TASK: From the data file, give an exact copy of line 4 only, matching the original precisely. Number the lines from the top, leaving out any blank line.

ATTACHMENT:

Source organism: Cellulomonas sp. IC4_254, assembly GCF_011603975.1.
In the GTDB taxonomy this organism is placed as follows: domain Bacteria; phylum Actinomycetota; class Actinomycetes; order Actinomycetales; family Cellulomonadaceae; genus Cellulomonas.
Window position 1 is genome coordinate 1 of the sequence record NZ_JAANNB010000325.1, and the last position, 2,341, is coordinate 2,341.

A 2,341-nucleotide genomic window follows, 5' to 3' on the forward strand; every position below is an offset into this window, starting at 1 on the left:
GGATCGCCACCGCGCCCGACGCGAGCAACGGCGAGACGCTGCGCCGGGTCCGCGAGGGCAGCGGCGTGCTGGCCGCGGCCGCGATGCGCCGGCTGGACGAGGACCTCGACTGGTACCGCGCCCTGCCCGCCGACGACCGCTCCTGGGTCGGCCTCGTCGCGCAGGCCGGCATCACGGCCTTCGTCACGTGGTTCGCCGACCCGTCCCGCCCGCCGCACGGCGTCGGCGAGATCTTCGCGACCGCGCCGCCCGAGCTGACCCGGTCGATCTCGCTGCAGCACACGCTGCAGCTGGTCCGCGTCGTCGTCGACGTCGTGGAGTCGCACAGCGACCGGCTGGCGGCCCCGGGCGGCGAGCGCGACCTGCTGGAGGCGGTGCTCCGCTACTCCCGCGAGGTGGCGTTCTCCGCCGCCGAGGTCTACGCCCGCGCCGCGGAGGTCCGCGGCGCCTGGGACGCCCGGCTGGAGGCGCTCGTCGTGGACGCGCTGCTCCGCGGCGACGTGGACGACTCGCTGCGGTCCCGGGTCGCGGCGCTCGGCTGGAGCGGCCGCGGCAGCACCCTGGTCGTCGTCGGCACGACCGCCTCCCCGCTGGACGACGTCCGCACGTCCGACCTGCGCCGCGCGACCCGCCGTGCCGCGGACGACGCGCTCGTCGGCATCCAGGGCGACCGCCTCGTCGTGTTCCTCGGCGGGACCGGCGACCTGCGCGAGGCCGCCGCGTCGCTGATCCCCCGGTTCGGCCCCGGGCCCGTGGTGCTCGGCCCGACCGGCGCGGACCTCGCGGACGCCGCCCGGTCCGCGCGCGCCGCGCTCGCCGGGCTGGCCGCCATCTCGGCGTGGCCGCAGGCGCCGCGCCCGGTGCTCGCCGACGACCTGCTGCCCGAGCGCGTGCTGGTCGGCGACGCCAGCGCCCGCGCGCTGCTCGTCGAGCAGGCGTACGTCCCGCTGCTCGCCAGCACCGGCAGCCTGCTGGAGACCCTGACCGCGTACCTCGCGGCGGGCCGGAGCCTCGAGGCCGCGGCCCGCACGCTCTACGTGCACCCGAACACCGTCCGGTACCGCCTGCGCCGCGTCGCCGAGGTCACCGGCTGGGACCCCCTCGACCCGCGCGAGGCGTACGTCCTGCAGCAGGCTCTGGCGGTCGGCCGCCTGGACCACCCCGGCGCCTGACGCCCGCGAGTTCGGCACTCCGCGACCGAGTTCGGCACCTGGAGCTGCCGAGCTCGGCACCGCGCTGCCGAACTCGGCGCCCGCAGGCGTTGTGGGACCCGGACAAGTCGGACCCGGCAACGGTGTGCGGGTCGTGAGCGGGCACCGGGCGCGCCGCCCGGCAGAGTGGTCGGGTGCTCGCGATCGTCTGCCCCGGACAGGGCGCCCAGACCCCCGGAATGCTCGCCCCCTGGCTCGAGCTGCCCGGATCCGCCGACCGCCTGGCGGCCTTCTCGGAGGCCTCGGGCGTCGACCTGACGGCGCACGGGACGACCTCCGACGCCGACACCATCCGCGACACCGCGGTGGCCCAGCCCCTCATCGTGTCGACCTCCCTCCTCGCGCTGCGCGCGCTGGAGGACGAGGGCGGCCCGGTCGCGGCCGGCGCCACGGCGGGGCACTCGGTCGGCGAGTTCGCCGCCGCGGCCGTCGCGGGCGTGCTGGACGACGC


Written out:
A 2,341-nucleotide genomic window follows, 5' to 3' on the forward strand; every position below is an offset into this window, starting at 1 on the left: